T notes: Gearing up for new commuter rail contract
Control board wants transpo secretary on oversight board
THE MBTA IS PREPARING to hire a consulting team to help the agency sort through a number of complicated scenarios for contracting for commuter rail service after the existing deal with Keolis Commuter Services expires in June 2022.
Under the existing contract, the T owns the rails, locomotives, and coaches and Keolis maintains the fleet and provides the commuter rail service. The nearly $2.7 billion deal with Keolis, which began in July 2014, was the state’s largest-ever contract. The next contract is likely to be even bigger.
The new contracting process is complicated by the fact that the T is considering changing the nature of its commuter rail service even as it pursues a new vendor or vendors. The T is doing a rail vision study that could recommend a variety of changes, including having commuter rail trains operate more frequently all day long and electrifying locomotives.
At Monday’s meeting of the Fiscal and Management Control Board, officials said they want the consulting team to explore a variety of contract options. For example, should the T run the commuter rail service itself or continue to contract the service out? Should there be just one vendor, or one for maintenance, one for infrastructure repairs, and one for operations? Should the contract last seven years or 20-plus years? Should the contractor be just a vendor or should the company be more of a partner to the T? How should the vendor be compensated?
The current plan is for the consulting team to be hired in early 2019, complete its contract study by the end of the year, and put out a request for proposals in the summer of 2020.
“I see this procurement as one of the most important things the T does in the next few years,” said Transportation Secretary Stephanie Pollack. “It has to be structured around almost a partnership with the T.”
How to govern the T
The Fiscal and Management Control Board on Monday informally agreed to recommend to the governor and the Legislature a new governance structure for the MBTA that would be similar to the existing one except the new board would have the state transportation secretary as a member.
The existing control board, which is slated to go out of existence in June 2020, has five members appointed by the governor. Transportation Secretary Stephanie Pollack sits in on most meetings but is not a member of the board.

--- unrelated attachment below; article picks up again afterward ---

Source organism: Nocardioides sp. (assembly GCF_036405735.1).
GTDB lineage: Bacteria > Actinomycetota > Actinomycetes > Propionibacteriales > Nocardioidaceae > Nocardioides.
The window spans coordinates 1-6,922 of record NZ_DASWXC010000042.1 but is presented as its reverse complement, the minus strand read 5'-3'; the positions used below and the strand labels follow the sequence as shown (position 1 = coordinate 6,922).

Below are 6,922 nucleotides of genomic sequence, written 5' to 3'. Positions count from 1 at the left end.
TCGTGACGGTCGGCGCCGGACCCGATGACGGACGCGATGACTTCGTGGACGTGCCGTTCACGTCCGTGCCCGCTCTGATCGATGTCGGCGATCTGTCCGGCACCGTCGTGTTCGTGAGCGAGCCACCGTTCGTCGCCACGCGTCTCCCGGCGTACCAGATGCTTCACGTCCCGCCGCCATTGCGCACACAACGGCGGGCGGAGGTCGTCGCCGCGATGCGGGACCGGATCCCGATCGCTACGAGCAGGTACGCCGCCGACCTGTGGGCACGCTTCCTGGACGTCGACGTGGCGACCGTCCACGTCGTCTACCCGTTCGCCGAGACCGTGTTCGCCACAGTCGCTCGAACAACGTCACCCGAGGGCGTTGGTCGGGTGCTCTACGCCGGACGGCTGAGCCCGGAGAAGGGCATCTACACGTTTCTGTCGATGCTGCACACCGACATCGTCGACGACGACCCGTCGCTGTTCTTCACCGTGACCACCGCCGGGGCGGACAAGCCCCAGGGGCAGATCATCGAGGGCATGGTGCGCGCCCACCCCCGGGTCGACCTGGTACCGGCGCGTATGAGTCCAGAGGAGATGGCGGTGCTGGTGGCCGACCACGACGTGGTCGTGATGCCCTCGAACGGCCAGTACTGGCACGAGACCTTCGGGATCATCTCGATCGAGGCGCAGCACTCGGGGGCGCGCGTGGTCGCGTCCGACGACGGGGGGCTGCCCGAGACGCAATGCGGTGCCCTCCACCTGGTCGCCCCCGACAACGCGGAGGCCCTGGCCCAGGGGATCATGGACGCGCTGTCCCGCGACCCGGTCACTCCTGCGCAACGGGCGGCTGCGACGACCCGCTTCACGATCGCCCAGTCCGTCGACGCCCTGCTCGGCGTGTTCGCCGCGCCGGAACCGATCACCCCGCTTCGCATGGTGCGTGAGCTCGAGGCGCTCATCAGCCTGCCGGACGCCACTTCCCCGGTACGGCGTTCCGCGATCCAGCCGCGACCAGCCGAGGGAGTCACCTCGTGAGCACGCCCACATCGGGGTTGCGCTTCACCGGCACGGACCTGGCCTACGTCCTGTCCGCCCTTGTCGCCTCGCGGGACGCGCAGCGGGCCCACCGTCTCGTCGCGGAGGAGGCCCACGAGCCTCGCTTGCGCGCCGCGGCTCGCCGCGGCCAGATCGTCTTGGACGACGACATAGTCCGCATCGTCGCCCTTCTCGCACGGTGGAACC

The control board is preparing an annual report that will recommend to the Legislature how to govern the T after it is gone. The three members present on Monday said they favored a small board made up of gubernatorial appointees who would meet at least every other week at a minimum. The only significant change in structure they mentioned was having the state transportation secretary join the board.
The control board has been gathering public feedback on what it should look like in the future. James Aloisi, a member of TransitMatters and a former secretary of transportation, recently argued for more municipal input on the control board. He said municipal input is crucial as the T tries to improve bus service and needs municipal cooperation on dedicated bus lanes and transit signal priority.
Brian Shortsleeve, a member of the control board, said he wanted to see the momentum built up by the existing control board continue. He said for too long the T has operated in the shadows, largely out of sight. He said he doesn’t want to return to that type of governance.
Technology urged to detect axle overheating
Richard Prone, a retired Amtrak engineer from Duxbury, urged the Fiscal and Management Control Board on Monday to deploy devices along its commuter rail lines that would alert officials when train axles are overheating.
Prone made the recommendation in response to the derailment of a train on the Fitchburg Line on November 27 near Belmont. Officials said a wheel separated from a single level coach car and derailed the coach standing up.“That could have been a catastrophic derailment at the speed it was going,” Prone said during the control board’s public comment period. “Frankly, they got away with one.”
He said he suspected the axle overheated and the wheel just came off. T officials say they are conducting an investigation of the incident and will have more information in January.